COVID-19 Information

                                                       Dear Friend,

COVID-19 is an infectious disease caused by a newly discovered strain of coronavirus, a group of related viruses commonly carried by animals and occasionally transmitted to humans. First originating in the Wuhan province of China in mid-November of 2019, COVID-19 has now spread throughout the world. As you may be aware, COVID-19 is a respiratory illness that is relatively minor in most cases but can lead to severe illness, organ failure and even death in others. While symptoms for the coronavirus vary, the most common include fever, shortness of breath or chest tightness, and newly developed coughs. The virus most severely affects individuals over the age of 65, people with compromised immune systems, and those with underlying health conditions. However, all populations are at risk of being infected by COVID-19 and should take necessary precautions to prevent the spread of the virus for their own health and the health of those around them. 

The spread of the coronavirus is an extremely serious situation, one that has upended everyday life in the United States and throughout the world. While I remain optimistic that we will recover from this deadly virus, it is essential that we listen to the guidelines communicated to us by the White House and our country’s health officials in order to curb the spread and overall impact of COVID-19. Additionally, it is critically important to ensure our medical providers and workers have all the necessary equipment they need, including N95 respirators, surgical masks, gloves, ventilators, and testing capabilities in order to safely and effectively respond to this crisis. As your Representative in Congress, I am committed to ensuring the health and well-being of every individual impacted by this virus in the Sixth District, the state of Wisconsin, and the country as a whole.  

Please use the information below to stay safe during the COVID-19 outbreak. You can also stay up-to-the-minute by following me on Facebook (Congressman Glenn Grothman), Twitter (@RepGrothman) and Instagram (@RepGlennGrothman).


Member of Congress 

Staying Safe, Healthy and Informed

To view the spread of COVID-19 throughout Wisconsin, visit the Wisconsin Department of Health’s  website, which breaks down the number of COVID-19 cases by county.


If you’re looking to get tested for COVID-19, the Wisconsin Department of Health Services provides a list of testing sites in the state broken down by county. Many sites will require an appointment before you arrive in order to ensure they’ve collected your contact and insurance information. Considerations for who should get tested:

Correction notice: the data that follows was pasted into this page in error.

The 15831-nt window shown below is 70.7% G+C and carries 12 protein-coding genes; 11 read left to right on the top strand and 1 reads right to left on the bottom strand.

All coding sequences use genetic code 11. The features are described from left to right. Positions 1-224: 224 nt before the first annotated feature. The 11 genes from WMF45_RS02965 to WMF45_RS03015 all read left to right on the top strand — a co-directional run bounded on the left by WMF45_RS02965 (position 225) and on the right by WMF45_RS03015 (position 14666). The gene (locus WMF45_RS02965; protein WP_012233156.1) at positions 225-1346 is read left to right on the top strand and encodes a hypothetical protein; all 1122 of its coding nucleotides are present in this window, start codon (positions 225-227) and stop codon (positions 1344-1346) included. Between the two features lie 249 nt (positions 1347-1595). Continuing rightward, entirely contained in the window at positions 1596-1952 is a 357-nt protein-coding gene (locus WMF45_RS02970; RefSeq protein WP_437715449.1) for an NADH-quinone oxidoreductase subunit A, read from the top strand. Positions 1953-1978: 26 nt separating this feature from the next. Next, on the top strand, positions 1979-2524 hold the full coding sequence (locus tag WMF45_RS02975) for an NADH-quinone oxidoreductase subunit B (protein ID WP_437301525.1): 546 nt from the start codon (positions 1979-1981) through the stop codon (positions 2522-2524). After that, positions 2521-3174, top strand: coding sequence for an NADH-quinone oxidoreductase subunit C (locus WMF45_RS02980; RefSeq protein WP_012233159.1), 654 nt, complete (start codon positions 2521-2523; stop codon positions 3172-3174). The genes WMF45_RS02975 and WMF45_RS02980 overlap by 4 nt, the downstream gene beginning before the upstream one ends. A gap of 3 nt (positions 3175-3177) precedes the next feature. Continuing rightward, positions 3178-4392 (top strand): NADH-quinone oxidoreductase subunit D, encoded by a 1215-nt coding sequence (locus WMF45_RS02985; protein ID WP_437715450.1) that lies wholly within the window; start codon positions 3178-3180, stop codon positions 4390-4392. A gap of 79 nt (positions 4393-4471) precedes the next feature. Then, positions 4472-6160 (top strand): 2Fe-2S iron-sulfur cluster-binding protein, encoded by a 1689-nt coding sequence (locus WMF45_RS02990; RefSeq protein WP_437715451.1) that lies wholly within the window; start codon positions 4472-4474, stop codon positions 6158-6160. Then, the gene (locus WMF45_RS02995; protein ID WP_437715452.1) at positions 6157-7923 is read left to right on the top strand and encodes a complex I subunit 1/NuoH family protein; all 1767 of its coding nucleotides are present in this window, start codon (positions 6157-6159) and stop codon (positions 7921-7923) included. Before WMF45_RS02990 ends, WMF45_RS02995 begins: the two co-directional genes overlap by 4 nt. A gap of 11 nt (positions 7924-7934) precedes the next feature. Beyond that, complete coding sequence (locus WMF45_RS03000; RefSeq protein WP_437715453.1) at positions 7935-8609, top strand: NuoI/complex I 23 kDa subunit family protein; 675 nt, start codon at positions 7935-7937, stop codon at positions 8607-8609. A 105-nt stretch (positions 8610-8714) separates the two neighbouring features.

• People who have symptoms of COVID-19 (Fever or chills, cough, shortness of breath or difficulty breathing, fatigue, muscle or body aches, headache, new loss of taste or smell, sore throat, congestion or runny nose, nausea or vomiting, diarrhea)
  • People who have had close contact (within 6 feet for a total of 15 minutes or more) with someone that recently tested positive for COVID-19.
  • People who have taken part in activities that put them at higher risk for COVID-19 because they cannot socially distance as needed, such as travel, attending large social or mass gatherings, or being in crowded indoor settings.
  • People who have been asked or referred to get testing by their healthcare provider, local or state health department.

If you do get tested, you should self-quarantine/isolate at home pending test results and follow the advice of your health care provider or a public health professional.

Vaccine Information

The COVID-19 vaccine is now available in Wisconsin, as it is being distributed to residents of the state in a phased approachThe limited supply of vaccinations is currently being targeted to specific groups of people with a higher risk for COVID-19 infection, like frontline health workers and seniors ages 65 or older. Beginning March 1, Wisconsin officially moved into Phase 1B of its vaccine eligibility plan, which includes teachers, police officers and firefighters, among others. More information will be released pertaining to the start and stop dates of each phase of varying priority populations. Click here to see who is currently eligible to schedule an appointment to receive the vaccine. 

Economic Impact Payments (EIP)

The IRS launched an online tool called Get My Payment in April of 2020 to make it easy for you to check the status of your check.

Q: “Who is eligible to receive EIP?”
A: Any person that has a valid Social Security number (SSN), is not considered as a dependent of someone else, and whose income qualifies, including:

  • Employees.
  • Welfare beneficiaries.
  • Social Security recipients.
  • Veterans.
  • Spouses of military members without a SSN.
  • Adopted children can use an Adoption Tax Identification Number.  

Q: “How do I receive my EIP if I was not required to file taxes in 2018 or 2019?”
A1: If you did not file taxes in 2018 or 2019 for these reasons, you do not need to take further action and will receive payment: